Like a bee collecting honey, this summer I’ll be collecting stories again.
Malcolm Green invited me to Northumbria, to something called Dreaming the Land, where a group of walkers would walk to Hill forts, Bronze Age and Iron age settlements and get nearer to the land up there. I was dreading it a bit. Imagining a group of hearty wind-blown archaeologists who would be off on the far horizon before I had got my boots properly laced up.
We met up in a field beside Holy Island. Nigel, Chris and James had set up a couple of bell tents and were in full swing making tea and preparing our first meal. As they did that, people put up their tents and I looked for a place for the hammock. There were no trees here on the wind-swept open land, just some scrubby hawthorn hedges. I crossed an electric fence to investigate a telegraph pole and got a shock on my thigh. It gave me a little leap in the air but happily no-one noticed. Nowhere to hang the hammock already on the first night? Then I found this spot with two bolts on the old barn.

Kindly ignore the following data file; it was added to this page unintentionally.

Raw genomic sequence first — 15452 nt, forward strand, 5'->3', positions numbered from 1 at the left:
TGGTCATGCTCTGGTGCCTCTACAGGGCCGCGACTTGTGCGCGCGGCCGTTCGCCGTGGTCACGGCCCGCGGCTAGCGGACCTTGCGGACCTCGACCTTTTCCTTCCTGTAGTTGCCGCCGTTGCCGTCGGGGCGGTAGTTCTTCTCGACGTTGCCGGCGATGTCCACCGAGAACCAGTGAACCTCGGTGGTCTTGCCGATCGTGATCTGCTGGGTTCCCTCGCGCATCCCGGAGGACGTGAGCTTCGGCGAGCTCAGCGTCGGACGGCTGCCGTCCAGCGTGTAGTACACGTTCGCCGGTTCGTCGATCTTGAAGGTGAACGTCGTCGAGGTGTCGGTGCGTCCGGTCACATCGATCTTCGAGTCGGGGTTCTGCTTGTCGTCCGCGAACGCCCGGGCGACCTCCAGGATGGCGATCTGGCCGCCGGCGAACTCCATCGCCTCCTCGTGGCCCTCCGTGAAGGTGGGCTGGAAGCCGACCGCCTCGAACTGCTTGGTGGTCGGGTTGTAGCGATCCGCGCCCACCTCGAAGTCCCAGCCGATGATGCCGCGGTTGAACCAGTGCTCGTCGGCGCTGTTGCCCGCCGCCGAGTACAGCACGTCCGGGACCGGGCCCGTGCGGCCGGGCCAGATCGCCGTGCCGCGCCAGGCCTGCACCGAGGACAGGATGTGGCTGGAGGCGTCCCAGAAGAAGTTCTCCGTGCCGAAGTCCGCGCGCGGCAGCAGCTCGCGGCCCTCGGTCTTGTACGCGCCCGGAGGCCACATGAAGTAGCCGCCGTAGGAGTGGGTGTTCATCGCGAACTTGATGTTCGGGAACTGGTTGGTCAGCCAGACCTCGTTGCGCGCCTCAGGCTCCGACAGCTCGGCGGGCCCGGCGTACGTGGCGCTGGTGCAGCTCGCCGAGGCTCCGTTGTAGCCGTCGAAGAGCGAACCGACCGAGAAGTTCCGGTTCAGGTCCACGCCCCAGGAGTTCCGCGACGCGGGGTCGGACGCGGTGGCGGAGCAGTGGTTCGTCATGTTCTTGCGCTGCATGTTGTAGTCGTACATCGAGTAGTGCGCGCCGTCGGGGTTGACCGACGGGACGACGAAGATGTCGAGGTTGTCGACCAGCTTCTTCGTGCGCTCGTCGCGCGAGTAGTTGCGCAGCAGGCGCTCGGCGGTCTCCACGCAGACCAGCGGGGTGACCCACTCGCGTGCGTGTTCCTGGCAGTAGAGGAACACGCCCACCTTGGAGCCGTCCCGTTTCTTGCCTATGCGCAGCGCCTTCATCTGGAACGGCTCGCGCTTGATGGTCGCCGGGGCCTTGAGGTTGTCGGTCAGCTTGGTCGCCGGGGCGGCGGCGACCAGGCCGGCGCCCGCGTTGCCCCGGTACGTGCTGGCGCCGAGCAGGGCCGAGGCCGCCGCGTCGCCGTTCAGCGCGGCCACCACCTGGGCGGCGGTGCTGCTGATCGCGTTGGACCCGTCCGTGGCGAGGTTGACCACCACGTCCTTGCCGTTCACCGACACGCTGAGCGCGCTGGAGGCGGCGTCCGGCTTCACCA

Drinking tea and eating Nigel’s home-made flapjacks we introduced ourselves. The party was varied, including an archeologist, (more were to join), a geologist, quite a few storytellers, a furniture maker, a radio journalist, a permaculturalist, a musician and a dry stone waller.
When Nigel provided me with a small step ladder to climb into the hammock I realised the extent of luxury on this trip. Chris said that alternatively several of the men would be happy to make a human pyramid so that I could step on their backs.
Next morning those who wanted could meet at 6.30 for a meditation. I had a great sleep, and waking early I peeped over the edge of the hammock. Two large hares were facing eachother in the field beside me. They seemed to be boxing or dancing. Then suddenly they stopped and turned, facing the newly risen sun. They stood as still as stone. For a long time.
A great wave of gratitude flooded over me.